Continuous Integration: Was Fowler Wrong?


News: Continuous Integration: Was Fowler Wrong?

  1. Continuous Integration: Was Fowler Wrong? (25 messages)

    While rereading Martin Fowler's classic paper, Continuous Integration, it struck me that its approach to Continuous Integration (CI) is fundamentally flawed. Fowler, like most of the CI community, seems to argue that CI is about building rather than testing. This basic misconception, permeating an otherwise good paper, has contributed to poor tool designs that are focused on build automation and, perhaps more importantly, an untold numbers of teams following bad practices. The problem is in Fowler's definition of CI: Continuous Integration is a software development practice where members of a team integrate their work frequently, usually each person integrates at least daily - leading to multiple integrations per day. Each integration is verified by an automated build (including test) to detect integration errors as quickly as possible. The ever present focus on builds, which is reinforced by Fowler's paper, fundamentally corrupts a practice that should be founded on good, fast testing. Tests need to take center stage, and the build needs to be considered just a simple test of compilation. By discarding build as a focus, what remains are integrations and tests of those integrations. In practice, developers continue to integrate many times a day, and tests are run to see if errors were introduced during those many integrations. Each set of tests is run as often as there is something new to test and resources are available. Read the rest at

    Threaded Messages (25)

  2. No, Martin Fowler is not wrong. As far as I'm aware, Martin never stated that CI ends with a build. Of course, if the build fails, you can't go much further. Everything I've read about CI, and seen in practice, involves a build, an automated deployment, and the execution of an automated test suite. I'm curious how you got the impression that Martin only focused on the build, especially given the fact that he's one of the founding fathers of refactoring and test-driven development, which both stress testing. Mark
  3. the founding fathers
    I am pretty sure every thing Mr. Fowler proposed was either old concept or variation of an old concept from probably academic circles. If you want to know who is your(plural) daddy check this: Now this is something which can be called innovation and research, aka to be founding father of something. If you rename some old thing to 'backlog' its hardly innovation.
  4. Martin Fowler, more than anyone I know in this industry, helped popularize refactoring as a first class development activity. He may not have invented it, but he sure put it in the spotlight. Code a little. Test a little. Refactor. Unit tests are your safety net. Continuous working code. Academia? Last time I looked "academia" was still teaching waterfall as the only software development methodology. Fowler was at the forefront of agile software development. The agile community has never claimed that it invented anything, but rather it brought together and popularized a cohesive set of practices and principles, including CI. Mark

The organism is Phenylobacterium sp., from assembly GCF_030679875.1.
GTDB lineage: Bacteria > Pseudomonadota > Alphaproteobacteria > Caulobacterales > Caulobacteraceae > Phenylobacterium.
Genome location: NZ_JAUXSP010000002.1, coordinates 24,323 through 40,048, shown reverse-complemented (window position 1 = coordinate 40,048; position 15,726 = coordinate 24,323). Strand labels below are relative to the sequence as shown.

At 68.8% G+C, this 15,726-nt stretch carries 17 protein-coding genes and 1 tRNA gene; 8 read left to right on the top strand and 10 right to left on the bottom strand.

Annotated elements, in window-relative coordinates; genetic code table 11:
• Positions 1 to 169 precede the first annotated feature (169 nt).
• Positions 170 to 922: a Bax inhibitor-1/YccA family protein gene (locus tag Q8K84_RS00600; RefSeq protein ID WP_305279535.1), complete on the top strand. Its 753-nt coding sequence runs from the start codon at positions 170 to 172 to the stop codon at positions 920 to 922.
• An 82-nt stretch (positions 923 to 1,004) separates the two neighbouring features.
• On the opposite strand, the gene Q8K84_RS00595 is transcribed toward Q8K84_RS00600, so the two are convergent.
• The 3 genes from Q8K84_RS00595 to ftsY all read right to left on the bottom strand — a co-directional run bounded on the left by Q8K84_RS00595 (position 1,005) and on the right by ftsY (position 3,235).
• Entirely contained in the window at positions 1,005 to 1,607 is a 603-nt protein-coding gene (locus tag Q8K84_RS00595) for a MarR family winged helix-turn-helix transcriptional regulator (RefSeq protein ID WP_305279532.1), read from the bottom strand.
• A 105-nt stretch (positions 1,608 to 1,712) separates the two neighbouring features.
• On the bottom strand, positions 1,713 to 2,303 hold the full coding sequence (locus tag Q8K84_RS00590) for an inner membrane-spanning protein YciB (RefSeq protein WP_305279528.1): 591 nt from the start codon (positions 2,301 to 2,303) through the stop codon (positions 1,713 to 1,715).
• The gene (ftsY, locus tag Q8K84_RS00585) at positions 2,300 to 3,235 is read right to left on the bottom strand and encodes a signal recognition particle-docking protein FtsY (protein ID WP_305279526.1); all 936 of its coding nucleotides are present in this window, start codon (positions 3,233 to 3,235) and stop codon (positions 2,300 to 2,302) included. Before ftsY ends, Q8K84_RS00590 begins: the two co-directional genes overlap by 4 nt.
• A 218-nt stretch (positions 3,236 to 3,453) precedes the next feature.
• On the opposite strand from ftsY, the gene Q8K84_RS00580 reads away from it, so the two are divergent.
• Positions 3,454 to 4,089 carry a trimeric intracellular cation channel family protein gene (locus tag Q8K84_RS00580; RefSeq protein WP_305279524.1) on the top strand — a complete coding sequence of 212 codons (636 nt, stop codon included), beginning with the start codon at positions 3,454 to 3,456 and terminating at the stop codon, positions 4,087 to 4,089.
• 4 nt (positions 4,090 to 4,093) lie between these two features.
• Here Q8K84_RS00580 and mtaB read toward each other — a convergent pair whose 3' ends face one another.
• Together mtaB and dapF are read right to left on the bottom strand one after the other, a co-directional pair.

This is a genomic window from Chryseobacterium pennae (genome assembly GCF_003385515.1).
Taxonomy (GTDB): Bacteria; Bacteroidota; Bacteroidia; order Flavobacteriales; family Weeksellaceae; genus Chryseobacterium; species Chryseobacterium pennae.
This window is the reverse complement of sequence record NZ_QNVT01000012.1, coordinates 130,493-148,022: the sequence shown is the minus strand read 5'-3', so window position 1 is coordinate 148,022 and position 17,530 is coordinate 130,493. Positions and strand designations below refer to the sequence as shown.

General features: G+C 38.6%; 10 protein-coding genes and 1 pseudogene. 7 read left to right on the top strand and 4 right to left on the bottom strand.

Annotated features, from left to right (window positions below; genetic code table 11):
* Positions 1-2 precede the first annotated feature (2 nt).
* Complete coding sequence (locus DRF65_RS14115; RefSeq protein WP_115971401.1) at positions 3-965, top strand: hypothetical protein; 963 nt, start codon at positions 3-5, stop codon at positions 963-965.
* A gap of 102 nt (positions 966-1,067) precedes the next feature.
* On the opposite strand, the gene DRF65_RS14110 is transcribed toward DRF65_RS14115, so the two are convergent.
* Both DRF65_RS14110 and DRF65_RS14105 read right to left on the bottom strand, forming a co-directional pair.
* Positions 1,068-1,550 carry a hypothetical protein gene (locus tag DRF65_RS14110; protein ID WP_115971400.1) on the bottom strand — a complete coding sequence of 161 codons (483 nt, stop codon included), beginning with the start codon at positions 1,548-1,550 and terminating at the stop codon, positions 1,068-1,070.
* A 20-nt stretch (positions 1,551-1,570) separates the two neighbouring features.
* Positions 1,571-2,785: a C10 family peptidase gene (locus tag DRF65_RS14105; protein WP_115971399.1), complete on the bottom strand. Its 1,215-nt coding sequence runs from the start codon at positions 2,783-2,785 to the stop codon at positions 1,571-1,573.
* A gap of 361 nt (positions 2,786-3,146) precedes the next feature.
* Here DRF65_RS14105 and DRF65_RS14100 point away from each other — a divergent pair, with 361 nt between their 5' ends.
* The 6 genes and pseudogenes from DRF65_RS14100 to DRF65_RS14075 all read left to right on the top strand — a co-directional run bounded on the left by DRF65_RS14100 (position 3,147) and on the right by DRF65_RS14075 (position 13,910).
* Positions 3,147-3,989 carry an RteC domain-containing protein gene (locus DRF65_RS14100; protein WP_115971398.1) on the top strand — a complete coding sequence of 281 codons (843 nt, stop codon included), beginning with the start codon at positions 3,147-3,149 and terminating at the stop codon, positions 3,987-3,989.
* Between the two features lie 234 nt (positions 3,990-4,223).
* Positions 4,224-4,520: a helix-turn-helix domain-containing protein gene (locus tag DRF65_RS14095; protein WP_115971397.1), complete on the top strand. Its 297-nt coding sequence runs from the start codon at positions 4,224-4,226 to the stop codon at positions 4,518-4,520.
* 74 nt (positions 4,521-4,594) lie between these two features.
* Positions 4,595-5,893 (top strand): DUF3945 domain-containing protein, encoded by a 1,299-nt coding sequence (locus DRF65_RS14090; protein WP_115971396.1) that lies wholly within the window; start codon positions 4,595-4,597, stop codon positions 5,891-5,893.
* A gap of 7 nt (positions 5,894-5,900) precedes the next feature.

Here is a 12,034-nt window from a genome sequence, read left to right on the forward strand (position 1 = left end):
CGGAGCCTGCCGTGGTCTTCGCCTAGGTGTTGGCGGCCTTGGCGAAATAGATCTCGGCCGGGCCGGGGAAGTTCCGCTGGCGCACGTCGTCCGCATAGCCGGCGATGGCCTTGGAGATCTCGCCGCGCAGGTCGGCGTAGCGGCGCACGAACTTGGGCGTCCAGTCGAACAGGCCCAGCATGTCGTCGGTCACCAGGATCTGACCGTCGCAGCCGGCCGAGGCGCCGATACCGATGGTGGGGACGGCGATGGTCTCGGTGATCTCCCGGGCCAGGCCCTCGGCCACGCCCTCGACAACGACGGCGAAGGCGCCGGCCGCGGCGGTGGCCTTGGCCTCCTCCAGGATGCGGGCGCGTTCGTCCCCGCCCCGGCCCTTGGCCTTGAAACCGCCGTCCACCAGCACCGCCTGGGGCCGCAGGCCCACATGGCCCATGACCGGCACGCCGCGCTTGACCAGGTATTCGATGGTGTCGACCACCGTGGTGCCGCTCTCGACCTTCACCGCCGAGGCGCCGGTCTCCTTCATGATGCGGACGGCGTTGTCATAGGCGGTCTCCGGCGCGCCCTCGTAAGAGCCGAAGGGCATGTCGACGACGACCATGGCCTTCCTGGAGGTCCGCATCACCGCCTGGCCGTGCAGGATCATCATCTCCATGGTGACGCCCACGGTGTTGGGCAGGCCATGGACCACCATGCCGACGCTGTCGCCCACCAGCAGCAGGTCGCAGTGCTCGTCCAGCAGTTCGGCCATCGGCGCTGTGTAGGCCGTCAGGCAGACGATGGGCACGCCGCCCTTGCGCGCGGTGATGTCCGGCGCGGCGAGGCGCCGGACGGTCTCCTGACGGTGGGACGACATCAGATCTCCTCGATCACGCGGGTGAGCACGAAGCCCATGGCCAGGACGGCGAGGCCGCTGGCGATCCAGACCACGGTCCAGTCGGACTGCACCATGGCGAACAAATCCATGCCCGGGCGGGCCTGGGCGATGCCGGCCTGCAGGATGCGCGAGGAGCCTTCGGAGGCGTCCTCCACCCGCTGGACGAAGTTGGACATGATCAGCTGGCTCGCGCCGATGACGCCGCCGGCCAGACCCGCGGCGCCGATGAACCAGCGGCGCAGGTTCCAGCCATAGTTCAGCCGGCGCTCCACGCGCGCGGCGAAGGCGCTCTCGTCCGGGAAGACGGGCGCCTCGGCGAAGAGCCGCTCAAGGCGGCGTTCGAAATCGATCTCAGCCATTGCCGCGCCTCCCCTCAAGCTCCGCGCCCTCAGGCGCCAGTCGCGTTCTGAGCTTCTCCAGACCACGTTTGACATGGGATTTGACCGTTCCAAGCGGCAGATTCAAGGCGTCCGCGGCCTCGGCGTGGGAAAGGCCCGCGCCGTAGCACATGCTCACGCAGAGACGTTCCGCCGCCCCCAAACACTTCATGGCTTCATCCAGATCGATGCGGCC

5. Martin Fowler, more than anyone I know in this industry, helped popularize refactoring as a first class development activity. He may not have invented it, but he sure put it in the spotlight.

    Code a little. Test a little. Refactor. Unit tests are your safety net. Continuous working code.

    Academia? Last time I looked "academia" was still teaching waterfall as the only software development methodology. Fowler was at the forefront of agile software development. The agile community has never claimed that it invented anything, but rather it brought together and popularized a cohesive set of practices and principles, including CI.

    My understanding could be wrong, but there is big difference between being founding father and popularizing something (or slightly adjusting it). I am very very confident that almost every process/methodology/thing/concept used in current IT market has been used years before in government and research agencies such as NASA, ESA (European Space Agency), and similar organizations. That is were founding fathers of current IT industry reside. Now it is a different thing that true founding fathers are not interested to be in spotlight, not they care how they will be called (Tesla syndrome).
  6. I agree with Mark. Even assuming Fowler actually focuses on building (I don't think so) does it actually change anything? It's a matter of redefining the responsibilities of the build fase, isn't it? Just as Mark says, it wouldn't have sense to stop at build/compile time. Alessandro
  7. Mark, Fair enough, and I wouldn't say that Fowler doesn't care about testing. It's just not where his emphasis is with respect to CI. My point is that "a build, an automated deployment and the execution of an automated test suite" doesn't cut it because "a", "an" and "an" are not sufficient except in the simplest case. Once our collection of automated tests exceeds what can be run in a "short" amount of time, we need multiple processes. When we try to frame those multiple processes in the context of build, we encounter inefficiencies and confusion. We are either rebuilding unchanged code repeatedly for secondary types of tests or we are calling something that has no compile/package pieces a "build" - which is confusing at the least. Last I met Fowler, who I respect immensely, he was giving a talk about why dependency language based scripting languages (like Ant) were poor choices for build scripts. His point was essentially that deployments and such tend to require more functional programming. This is where thinking about all these processes as "build" gets you in trouble. Ant (like Maven) is a fine build scripting language. It will compile/package in reasonable ways and kick off your quick unit tests. Using another scripting language for deployments makes great sense, but that doesn't make Ant a bad language for build. Where I bicker with Fowler is essentially over the "self testing build". I think the build can be responsible for a small sub-set of tests, but trying to make the build do all the tests can get you in trouble. All the tests that don't fit neatly into the build still are part of CI though and CI needs to account for them - and be focused on them rather than give special significance to the build.